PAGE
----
Fiona Alderman: La Poste and other French things

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This month has been challenging in many ways. From battling with French bureaucracy to technology breakdowns.
Firstly, I sent some videotapes to the UK to be transferred to digital form. They are going to be an important part of the photographic exhibition that I am preparing for Barry. Feeling relatively cheerful,. I went to La Poste to find out I couldn’t just send them in a box I had prepared. Now with Brexit and new rules to be enforced, I needed to fill in a customs form online declaring what were the contents. Only by Internet too. Ok. I trotted back home, luckily I have a computer, but I don’t have a printer at the moment. I went into La Poste website to find the form and it took some time. French websites are awkward to say the least! They gave me a code to take back to the Post office so they could print it out for me ? Non. Didn’t work. Several trips back and forth, and on their weird opening times, I finally got it sent but it took me over a week. Now waiting for the return from the UK and their problems probably !
The phone packed up too a few weeks ago for some reason. However the Internet was still working? Bizarre. I struggled with this by myself before asking some male neighbours.  A lot of scratching heads and Gallic shrugs ,and still no connection. I finally unplugged everything including the Internet et voila !!! Not exactly sure what it was but now I know for the next time.
The next disaster was a leaking tap. Simple you might think to repair. Non again. First step, turn off water as it costs so much and I didn’t notice how long it had been dripping. Then ask my retired plumber, Mr Lacombe, who is also my neighbour to have a look ? He came limping up the road, not a good sign ? He had slipped and hurt his hip and leg so couldn’t really get down under the sink to fix it. We asked the local cantonier, Gael, who works for the Council. He works everywhere and is quite charming. Next go and buy a new tap. Not locally as it was much too expensive, so a trip to Sarlat was in order. Another two days pass by before they got it done. A lot of talking and more Gallic expressions whilst changing the new tap. Beers were served all-round in thanks though as it was all quite entertaining to watch in the end. Rural France, I love it.

Fires in France

paris rots

The images on the television of major cities filled with protests and riots over the new pension reforms from age 62 to 64, are alarming. The President, Monsieur Macron, is becoming increasingly unpopular and especially now as he has pushed his reform for a later retirement age without a vote from the Senate.Or rather one that by passes the usual way. It is called Article 49-3 and the Prime Minister, Elisabeth Borne, was able to use this clause without a vote.
People are now angry at his refusal to back down and so they have taken to the streets to protest very strongly. As before, with the Gilets Jaunes, 4 years ago now, when the people went on strike, it has the same feeling of unrest.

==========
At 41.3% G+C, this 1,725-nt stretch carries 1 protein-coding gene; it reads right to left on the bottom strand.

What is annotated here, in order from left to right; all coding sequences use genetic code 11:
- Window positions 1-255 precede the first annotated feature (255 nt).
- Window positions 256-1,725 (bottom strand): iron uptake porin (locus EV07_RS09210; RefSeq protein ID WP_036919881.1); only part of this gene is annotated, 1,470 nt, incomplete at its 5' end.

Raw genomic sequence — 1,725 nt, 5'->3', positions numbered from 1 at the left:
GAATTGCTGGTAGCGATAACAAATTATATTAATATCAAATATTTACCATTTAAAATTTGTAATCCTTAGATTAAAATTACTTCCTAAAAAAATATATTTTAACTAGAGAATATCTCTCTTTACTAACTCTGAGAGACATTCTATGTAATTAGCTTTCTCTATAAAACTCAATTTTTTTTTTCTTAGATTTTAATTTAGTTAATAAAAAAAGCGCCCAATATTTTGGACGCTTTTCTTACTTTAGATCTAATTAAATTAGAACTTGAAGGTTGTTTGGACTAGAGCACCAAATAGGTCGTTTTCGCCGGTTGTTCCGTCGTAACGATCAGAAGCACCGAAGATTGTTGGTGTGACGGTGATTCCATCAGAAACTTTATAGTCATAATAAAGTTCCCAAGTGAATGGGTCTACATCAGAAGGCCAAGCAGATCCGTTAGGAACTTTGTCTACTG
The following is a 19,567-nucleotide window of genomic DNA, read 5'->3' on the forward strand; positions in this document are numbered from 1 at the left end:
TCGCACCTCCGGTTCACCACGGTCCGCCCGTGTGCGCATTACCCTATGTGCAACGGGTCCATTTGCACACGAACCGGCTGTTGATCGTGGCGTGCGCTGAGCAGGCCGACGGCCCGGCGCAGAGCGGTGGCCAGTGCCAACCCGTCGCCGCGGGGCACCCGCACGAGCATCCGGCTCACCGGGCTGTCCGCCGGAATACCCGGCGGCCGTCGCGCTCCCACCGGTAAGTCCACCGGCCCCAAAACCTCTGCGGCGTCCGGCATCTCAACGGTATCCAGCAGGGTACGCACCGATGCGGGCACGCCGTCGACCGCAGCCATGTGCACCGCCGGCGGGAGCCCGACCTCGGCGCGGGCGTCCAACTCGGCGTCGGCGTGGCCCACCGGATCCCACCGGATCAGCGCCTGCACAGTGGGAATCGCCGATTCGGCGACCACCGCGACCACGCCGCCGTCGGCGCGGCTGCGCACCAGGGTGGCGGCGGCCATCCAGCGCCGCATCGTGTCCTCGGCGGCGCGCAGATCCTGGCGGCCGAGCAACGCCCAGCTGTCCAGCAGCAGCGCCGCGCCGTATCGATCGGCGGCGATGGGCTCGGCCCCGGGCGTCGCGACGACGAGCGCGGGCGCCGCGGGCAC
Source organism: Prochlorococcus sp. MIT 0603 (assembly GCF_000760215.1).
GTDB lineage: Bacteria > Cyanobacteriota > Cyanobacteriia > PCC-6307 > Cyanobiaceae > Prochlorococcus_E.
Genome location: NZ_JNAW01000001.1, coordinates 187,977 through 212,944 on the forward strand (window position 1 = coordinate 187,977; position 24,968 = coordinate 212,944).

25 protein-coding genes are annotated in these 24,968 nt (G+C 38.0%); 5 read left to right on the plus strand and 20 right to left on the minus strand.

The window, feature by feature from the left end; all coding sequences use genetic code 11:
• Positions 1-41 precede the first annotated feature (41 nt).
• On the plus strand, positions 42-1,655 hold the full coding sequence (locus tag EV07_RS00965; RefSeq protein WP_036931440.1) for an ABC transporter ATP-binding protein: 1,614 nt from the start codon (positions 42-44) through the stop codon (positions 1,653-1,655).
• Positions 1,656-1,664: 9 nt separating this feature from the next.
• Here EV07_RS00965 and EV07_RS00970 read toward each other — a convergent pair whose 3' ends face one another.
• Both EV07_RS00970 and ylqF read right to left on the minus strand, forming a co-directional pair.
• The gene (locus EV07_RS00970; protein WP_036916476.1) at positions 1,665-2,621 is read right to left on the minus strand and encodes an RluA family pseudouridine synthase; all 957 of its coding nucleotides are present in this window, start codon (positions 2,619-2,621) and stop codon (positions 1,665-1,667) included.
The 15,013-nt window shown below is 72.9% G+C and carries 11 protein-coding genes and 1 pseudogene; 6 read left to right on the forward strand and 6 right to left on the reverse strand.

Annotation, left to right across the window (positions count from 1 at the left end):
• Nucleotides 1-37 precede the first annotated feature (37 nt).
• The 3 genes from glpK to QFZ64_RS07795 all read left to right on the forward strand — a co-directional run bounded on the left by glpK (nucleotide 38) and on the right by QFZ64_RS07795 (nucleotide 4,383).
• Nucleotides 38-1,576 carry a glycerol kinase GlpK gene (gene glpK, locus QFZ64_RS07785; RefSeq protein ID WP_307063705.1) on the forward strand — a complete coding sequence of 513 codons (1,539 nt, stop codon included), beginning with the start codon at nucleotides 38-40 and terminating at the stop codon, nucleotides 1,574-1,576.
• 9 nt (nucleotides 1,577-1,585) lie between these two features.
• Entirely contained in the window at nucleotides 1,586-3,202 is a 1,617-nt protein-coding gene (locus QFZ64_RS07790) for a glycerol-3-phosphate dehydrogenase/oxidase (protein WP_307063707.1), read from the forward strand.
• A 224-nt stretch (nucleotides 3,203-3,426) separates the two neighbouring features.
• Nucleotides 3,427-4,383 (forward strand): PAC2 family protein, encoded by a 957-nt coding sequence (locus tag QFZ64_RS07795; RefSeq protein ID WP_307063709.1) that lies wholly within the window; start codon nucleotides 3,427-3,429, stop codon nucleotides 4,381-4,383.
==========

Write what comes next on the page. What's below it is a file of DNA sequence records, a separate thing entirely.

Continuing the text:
Macron’s ways are treated with disgust from many French people, and deemed undemocratic.
King Charles was due to travel to France on his first state visit since becoming King, but it has been postponed. Wisely probably. His trip to the Chateau de Versailles was also cancelled.
The streets of Paris are filled with uncollected rubbish and often set on fire during the riots.
What will happen now is unclear. Even locally, in Sarlat hundreds of people came out in protest on the streets and there are more strikes to come.

A picture tells a story


Once again, my neighbour Mr Lacombe aged nearly 83, presented me with a picture opportunity. He was working on this one day and I asked what it was ? He said his father had built it and it is truly magnificent.
A cart that apparently was used to transport the bride on her wedding day, around the village! I am not sure if his mother was in it? Presents would be placed around her to celebrate the day and it would be very jolly. He is putting it up for sale and he placed it in front of his house. People do stop as it is so unusual but no buyers yet. A lot of chat goes on and that is lovely to hear. Stories of the past.
I heard a good French expression recently and wanted to share it.
L’auberge Espagnol. Yes, a Spanish inn you might translate it as, but no. It is when you go to someone’s house and take something on a plate. A cake or prepared dish.
Strange one.
Life is strange now.
Fifi’s stories from rural France.
March 2023.
A New Season in Salignac
Fiona Alderman Blogging from Salignac, France

This section: Fiona Alderman blogging from The Salignac Foundation France

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Avatar of PatByrne Publisher of Pat's Guide to Glasgow West End; the community guide to the West End of Glasgow. Fiction and non-fiction writer.

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